I also looked at the trend in average maximum and average minimum temperatures at Mount Washington as shown in Figure 3.  Trends for both are very similar to the annual average trend.  All of these trends are statistically low confidence, but do show an overall small upward rise across the 1948-2015 period.  Interestingly, the temperatures for the last two years are lower than for the first two years.

Mt Washington NH temperature trends 1948-2015 for maximum, average, and minimum.

Figure 3. Mount Washington NH temperature trends 1948 through 2015 for annual average maximum, annual average, and annual average minimum.

The overall temperature pattern at Mount Washington is very similar during the satellite era to the satellite derived estimates of global lower troposphere temperature patterns and to the Climate Forecast System Reanalysis (CFSR) global temperature patterns described in previous posts.  All of these show evidence of a relatively flat period from 1979 to 1997, then a sudden upward jump apparently associated with the 1997-1998 El Niño, followed by another relatively flat period to the present.  These patterns look nothing like the steadily increasing CO2 concentrations and this discrepancy casts a large measure of doubt over predictions of catastrophic global warming caused by man-made “greenhouse” gases dominated by CO2.  If CO2 was the main driver for global temperatures, the patterns should show a consistent match.  The implication is that CO2 is not the main driver of global temperatures.

El Niño Comparison 1997-98 versus 2015-16

Note: updated graphs are included in the ENSO page accessible at the top of this page.

The current El Niño that started in 2015 appears to have peaked and to be slowly declining now as can be seen in Figure 1.

Multivariate ENSO Index comparison for 1997-98 versus 2015-16

Figure 1. Multivariate ENSO Index comparison for 1997-98 versus 2015-16.

This figure compares the Multivariate El Niño Southern Oscillation (ENSO) Index (MEI) provided by the US National Atmospheric and Ocean Administration (NOAA) for the current 2015-16 El Niño versus the 1997-98 El Niño.  Since the satellite global temperature estimates typically show the largest response to El Niño events, global estimates of the temperature of the lower troposphere (TLT) estimates from Remote Sensing Systems (RSS) and the University of Alabama at Huntsville (UAH) are presented in Figures 1 and 2.  Both figures compare the TLT estimates for the 1997-98 El Niño versus the 2015-16 El Niño so far.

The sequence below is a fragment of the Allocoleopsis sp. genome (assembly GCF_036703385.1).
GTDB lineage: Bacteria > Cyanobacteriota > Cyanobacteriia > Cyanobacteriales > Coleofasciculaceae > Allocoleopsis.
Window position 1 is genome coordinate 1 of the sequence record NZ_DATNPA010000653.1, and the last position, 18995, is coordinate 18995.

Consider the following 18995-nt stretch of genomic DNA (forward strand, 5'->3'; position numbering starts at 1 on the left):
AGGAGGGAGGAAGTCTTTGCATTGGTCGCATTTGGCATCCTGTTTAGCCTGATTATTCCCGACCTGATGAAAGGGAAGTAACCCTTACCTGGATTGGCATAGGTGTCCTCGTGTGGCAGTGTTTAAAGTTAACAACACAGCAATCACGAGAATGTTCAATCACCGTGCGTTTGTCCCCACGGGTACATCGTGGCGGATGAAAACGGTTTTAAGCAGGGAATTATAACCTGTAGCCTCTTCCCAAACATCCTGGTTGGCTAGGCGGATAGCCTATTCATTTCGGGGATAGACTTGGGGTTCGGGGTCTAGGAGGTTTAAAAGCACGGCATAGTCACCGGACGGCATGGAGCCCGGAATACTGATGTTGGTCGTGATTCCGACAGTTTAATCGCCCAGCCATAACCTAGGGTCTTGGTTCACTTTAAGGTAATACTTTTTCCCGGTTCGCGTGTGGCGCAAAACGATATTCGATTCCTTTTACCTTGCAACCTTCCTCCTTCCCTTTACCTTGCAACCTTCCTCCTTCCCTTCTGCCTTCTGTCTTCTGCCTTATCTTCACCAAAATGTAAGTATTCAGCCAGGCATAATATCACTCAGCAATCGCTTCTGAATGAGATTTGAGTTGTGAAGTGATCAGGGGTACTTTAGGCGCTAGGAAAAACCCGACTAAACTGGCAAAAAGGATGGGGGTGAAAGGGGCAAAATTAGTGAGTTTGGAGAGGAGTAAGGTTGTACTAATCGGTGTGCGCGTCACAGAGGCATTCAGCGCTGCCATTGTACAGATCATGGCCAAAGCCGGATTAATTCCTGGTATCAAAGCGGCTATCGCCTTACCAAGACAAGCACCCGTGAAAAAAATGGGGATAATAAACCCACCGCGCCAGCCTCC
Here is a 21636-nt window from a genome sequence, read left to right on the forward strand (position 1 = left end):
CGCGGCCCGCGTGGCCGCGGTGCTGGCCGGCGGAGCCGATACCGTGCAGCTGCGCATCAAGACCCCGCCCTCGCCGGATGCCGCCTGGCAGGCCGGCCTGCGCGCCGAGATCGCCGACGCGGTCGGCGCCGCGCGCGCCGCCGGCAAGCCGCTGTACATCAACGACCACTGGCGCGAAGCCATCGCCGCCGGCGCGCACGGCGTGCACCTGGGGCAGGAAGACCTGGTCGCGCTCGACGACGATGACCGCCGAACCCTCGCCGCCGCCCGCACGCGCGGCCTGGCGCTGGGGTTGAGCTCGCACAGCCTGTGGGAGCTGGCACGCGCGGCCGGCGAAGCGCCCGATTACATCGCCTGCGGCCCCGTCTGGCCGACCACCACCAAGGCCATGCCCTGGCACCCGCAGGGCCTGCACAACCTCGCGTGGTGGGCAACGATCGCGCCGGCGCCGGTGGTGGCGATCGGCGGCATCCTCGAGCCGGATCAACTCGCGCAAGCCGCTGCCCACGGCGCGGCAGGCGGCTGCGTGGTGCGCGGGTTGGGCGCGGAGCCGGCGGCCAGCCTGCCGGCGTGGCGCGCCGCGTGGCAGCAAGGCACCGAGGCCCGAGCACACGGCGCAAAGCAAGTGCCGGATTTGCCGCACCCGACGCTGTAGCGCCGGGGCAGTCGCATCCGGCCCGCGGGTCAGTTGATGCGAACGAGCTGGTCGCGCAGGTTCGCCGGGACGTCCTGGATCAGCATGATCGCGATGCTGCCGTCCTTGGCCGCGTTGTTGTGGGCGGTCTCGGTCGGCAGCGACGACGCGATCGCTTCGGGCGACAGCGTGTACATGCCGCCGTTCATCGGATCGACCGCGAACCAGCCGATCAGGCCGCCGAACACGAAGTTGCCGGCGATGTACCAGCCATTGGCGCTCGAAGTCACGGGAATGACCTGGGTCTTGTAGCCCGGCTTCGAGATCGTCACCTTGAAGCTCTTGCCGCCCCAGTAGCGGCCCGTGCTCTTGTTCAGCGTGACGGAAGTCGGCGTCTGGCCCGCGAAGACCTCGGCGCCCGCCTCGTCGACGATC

RSS global TLT anomaly comparison for 1997-98 versus 2015-16

Figure 2. RSS global TLT anomaly comparison for 1997-98 versus 2015-16.

Satellite peak global TLT estimates for El Niño events often lag the peak MEI and that appears to be happening with the current El Niño event.  Both the RSS and UAH global TLT estimates through January 2016 are still rising.

UAH global TLT anomaly comparison for 1997-98 versus 2015-16

Figure 3. UAH global TLT anomaly comparison for 1997-98 versus 2015-16.

If the current El Niño follows a similar pattern to the 1997-98 El Niño, the global TLT estimates may not peak until somewhere in the February to April range.  The 1997-98 El Niño, as well as the 2010-11 El Niño were both followed by strong La Niña cooling events as can be seen in Figure 4 (click to enlarge).  Thus, it seems likely that the current El Niño will also be followed by a strong La Niña, although time will tell.

UAH global TLT anomalies vs Multivariate ENSO Index 1996 through 2016 so far

Figure 4. UAH global TLT anomalies vs Multivariate ENSO Index 1996 through 2016 so far.

Figures 5 shows the current Sea Surface Temperature  (SST) anomalies for today (February 7, 2016) which can be compared to the Figure 6 map of SST anomalies for the same date in 1998.  Both maps were provided by the University of Maine Climate Change Institute.  Click on these figures to enlarge.

Global SST anomalies for 2016 February 7

Figure 5. Global SST anomalies for 2016 February 7.

Global SST anomalies for 1998 February 7

Figure 6. Global SST anomalies for 1998 February 7.

These maps indicate that in 1998 the El Niño was more intense in the far eastern equatorial Pacific Ocean, as compared 2016 where the highest SST anomalies are farther west, in the central portions of the equatorial Pacific Ocean, and slightly weaker.  Interestingly, both years exhibit a cold SST anomaly pool in the North Central Pacific Ocean.

For monthly updates to key figures, see the ENSO page accessible from the menu bar at the top of this page.